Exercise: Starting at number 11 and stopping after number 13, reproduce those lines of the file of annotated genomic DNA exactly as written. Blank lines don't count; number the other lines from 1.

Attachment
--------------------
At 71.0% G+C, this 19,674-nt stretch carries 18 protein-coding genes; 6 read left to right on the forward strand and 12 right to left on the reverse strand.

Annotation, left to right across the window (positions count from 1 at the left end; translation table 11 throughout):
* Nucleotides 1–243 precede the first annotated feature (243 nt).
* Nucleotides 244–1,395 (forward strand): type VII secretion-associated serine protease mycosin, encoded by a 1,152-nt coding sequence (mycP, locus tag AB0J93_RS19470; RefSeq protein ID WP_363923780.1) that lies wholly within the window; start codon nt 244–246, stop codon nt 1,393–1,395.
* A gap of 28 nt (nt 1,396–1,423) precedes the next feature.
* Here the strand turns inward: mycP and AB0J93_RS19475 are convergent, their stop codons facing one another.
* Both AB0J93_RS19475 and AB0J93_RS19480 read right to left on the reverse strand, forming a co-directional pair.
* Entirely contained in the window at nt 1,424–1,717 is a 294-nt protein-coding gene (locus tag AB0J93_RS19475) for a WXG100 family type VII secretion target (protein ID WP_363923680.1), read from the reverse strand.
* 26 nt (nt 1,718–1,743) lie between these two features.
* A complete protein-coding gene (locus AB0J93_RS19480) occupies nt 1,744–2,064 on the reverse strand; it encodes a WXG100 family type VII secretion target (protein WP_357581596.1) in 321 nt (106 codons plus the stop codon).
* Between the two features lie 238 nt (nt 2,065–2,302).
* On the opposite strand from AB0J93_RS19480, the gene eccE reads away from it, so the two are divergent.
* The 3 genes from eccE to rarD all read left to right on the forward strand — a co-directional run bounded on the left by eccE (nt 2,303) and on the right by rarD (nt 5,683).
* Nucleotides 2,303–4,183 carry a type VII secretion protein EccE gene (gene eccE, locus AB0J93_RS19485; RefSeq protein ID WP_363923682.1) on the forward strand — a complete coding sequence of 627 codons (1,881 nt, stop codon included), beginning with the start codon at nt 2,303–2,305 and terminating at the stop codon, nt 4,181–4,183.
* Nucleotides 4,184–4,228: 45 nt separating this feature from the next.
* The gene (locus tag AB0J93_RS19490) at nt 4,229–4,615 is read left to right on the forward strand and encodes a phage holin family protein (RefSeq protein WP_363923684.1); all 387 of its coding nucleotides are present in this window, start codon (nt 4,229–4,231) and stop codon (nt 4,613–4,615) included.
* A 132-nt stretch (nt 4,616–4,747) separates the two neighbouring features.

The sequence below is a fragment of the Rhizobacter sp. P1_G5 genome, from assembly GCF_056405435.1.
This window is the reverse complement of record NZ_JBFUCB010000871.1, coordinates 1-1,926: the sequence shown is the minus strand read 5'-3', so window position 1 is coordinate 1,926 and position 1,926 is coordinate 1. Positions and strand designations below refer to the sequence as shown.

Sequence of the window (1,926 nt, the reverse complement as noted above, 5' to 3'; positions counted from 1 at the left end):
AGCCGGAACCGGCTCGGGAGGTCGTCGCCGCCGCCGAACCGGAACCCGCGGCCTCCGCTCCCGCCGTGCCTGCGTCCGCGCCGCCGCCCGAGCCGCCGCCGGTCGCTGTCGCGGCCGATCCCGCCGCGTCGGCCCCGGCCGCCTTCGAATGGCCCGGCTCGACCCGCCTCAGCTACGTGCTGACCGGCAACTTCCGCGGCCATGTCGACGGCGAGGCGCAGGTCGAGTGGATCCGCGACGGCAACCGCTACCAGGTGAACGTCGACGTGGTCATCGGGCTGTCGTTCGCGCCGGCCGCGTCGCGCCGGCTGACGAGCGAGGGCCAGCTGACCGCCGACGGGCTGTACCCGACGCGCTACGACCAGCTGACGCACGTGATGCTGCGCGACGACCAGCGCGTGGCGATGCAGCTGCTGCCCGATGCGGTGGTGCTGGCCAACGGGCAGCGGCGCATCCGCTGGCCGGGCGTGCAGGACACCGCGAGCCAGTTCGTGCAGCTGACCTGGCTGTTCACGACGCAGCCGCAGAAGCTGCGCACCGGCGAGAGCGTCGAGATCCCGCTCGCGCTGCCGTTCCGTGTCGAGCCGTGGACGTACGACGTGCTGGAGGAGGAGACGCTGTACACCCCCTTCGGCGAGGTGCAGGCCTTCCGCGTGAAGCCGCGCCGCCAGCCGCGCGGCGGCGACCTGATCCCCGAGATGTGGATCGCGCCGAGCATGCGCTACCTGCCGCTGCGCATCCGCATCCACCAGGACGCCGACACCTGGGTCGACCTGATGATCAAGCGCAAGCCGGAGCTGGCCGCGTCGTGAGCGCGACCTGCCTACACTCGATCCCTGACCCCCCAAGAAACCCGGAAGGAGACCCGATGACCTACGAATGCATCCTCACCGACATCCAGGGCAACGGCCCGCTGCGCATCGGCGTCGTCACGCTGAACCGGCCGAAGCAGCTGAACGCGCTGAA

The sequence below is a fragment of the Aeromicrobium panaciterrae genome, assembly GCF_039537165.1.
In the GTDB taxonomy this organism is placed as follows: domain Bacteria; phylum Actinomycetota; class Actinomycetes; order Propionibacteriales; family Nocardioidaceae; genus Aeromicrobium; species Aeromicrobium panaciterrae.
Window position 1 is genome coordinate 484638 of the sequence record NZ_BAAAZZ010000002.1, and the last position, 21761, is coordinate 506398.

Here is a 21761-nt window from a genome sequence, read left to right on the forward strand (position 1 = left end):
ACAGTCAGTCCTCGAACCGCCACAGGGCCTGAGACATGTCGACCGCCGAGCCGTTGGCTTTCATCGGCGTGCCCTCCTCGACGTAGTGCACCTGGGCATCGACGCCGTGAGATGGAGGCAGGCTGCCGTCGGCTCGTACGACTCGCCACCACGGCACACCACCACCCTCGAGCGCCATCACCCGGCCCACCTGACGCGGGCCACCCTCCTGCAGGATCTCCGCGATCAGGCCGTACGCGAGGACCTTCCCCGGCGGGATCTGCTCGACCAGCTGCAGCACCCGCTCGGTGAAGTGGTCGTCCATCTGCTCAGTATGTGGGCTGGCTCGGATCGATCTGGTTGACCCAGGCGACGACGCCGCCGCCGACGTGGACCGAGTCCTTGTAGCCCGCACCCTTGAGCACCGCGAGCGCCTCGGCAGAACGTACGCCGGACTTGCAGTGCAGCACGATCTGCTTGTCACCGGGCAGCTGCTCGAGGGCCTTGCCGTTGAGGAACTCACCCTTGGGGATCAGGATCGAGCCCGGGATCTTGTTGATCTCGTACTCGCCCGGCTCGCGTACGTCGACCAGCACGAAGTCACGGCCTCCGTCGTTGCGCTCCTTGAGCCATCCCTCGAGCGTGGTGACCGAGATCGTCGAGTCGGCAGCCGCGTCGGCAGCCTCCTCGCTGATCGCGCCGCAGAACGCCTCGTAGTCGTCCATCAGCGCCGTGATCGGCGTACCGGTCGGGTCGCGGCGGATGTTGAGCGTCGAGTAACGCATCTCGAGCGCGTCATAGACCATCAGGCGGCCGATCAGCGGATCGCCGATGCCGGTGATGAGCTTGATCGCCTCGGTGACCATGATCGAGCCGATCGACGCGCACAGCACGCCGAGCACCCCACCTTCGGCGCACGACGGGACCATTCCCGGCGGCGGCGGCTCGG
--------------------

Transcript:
* Between the two features lie 238 nt (nt 2,065–2,302).
* On the opposite strand from AB0J93_RS19480, the gene eccE reads away from it, so the two are divergent.
* The 3 genes from eccE to rarD all read left to right on the forward strand — a co-directional run bounded on the left by eccE (nt 2,303) and on the right by rarD (nt 5,683).